Same here but you MUST MUST MUST take time for yourself with self-maintenance…do not feel guilty….its a necessity for your own emotional and mentsl state to stay sharp, strong capable…its the job of anyone caring for anyone with ADHD…literally its the only way for us to get thru all that comes with it..regular weekly or biweekly masssages, 30 minutes of walking or anything to move your body and go on youtube for meditational music or guides meditstiin and at bedtine listen to ot to wake up refreshed…and the good ole fasgion glass of wine at the end of the day is always a winner that never gets old ;D

  • #138237

    GoDux@me.com
    Participant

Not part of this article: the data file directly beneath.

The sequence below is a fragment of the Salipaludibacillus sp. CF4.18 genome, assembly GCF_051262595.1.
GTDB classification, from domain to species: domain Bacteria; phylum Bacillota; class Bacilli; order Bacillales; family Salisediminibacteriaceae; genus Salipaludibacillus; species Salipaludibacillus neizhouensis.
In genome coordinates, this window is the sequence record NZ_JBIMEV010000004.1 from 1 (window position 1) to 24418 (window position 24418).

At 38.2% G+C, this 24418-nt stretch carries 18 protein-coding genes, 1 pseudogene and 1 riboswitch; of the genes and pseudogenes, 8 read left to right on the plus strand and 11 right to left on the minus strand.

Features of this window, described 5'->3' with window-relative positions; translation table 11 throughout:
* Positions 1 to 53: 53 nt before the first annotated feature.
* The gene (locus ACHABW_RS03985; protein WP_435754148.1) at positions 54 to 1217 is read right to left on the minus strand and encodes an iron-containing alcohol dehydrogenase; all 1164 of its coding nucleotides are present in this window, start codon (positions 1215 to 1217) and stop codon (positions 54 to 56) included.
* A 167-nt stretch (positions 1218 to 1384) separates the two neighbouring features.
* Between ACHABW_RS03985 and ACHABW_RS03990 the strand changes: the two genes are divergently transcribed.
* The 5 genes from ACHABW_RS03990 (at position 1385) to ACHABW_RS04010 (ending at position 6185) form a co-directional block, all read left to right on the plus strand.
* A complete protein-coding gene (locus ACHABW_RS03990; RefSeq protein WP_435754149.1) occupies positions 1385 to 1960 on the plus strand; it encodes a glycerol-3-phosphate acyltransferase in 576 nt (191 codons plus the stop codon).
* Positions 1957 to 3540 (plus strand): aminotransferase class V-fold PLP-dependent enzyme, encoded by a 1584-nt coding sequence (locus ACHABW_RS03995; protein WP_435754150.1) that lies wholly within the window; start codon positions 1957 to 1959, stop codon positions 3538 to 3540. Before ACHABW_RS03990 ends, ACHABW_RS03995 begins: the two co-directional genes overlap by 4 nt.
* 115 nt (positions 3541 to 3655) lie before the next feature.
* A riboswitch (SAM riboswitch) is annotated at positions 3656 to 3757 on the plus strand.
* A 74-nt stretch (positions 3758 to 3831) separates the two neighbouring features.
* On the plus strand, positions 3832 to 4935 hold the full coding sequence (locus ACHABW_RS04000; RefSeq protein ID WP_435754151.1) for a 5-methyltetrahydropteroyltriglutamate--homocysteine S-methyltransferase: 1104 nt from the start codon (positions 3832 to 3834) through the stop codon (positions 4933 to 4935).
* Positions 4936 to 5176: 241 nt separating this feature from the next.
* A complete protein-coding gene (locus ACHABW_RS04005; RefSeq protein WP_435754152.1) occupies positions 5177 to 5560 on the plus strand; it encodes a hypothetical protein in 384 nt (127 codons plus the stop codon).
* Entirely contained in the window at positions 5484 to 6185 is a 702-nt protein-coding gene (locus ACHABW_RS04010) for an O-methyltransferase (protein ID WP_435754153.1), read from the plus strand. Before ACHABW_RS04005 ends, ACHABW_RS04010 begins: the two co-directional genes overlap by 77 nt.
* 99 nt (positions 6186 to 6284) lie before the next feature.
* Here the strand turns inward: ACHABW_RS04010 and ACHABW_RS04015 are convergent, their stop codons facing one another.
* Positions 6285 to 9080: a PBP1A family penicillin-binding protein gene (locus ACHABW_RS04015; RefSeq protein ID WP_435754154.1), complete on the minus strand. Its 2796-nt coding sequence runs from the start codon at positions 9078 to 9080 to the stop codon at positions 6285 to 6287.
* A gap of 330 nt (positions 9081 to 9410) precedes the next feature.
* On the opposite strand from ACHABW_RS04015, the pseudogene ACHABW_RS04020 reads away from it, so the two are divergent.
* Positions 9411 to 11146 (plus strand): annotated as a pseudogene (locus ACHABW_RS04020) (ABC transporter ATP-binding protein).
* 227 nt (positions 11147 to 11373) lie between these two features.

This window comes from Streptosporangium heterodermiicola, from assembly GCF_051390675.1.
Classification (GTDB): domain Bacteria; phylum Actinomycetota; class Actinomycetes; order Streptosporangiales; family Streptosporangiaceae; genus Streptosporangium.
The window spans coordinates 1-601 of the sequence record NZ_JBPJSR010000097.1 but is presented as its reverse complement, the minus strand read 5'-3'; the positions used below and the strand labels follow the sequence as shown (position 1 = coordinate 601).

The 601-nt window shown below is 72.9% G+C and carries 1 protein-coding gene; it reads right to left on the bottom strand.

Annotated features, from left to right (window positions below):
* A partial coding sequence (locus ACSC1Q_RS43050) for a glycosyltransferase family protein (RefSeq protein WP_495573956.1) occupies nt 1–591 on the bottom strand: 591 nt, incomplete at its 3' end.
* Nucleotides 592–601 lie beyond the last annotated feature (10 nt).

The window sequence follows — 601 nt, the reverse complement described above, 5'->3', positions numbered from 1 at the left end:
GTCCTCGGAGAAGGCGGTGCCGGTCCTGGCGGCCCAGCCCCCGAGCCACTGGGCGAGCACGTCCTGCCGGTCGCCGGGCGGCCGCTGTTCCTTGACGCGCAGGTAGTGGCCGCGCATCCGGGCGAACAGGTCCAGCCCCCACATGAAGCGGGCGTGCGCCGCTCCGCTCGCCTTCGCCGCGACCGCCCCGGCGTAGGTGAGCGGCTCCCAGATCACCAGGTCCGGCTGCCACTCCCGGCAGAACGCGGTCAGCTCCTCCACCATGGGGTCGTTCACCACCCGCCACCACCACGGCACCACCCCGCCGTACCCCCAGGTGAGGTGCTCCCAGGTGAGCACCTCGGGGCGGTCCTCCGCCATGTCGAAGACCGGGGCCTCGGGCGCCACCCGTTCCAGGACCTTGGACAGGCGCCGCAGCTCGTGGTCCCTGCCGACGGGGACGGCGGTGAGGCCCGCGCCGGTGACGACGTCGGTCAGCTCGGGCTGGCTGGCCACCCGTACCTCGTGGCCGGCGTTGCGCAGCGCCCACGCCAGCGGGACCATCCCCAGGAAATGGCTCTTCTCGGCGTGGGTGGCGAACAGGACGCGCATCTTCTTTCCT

Hang in there friend! I too have been fighting this battle for years, my daughter is 17 now and is finding her legs this year. I walked into a therapists office 12 years ago and said, “You need to help me find me again. I used to be funny and fun.” One of the things that helped me was spending time with girlfriends that new me before all the life changes. It grounded me to who I was and still am. I consider this “self-care”. Also, our education system needs some serious adjustments. One of my daughters teachers tutored a niece that had LD’s. She was amazed at the struggle some kids have with homework. Changed her attitude forever. Somehow convincing the Principal ’s and others that our children are pretty darn “normal” and just need to have some acceptable options available to these kids makes a world of difference to them. Stick with therapy for your children and self. We all need a bigger toolbox to deal with these situations. Another thought is, don’t forget to have fun with your kids! Blow off a day just for the heck of it and take them out hiking or play soccer at a park, anything that gets them exercise and makes them feel good about who they are as our wonderful children….warts and all! Best of life to you friend!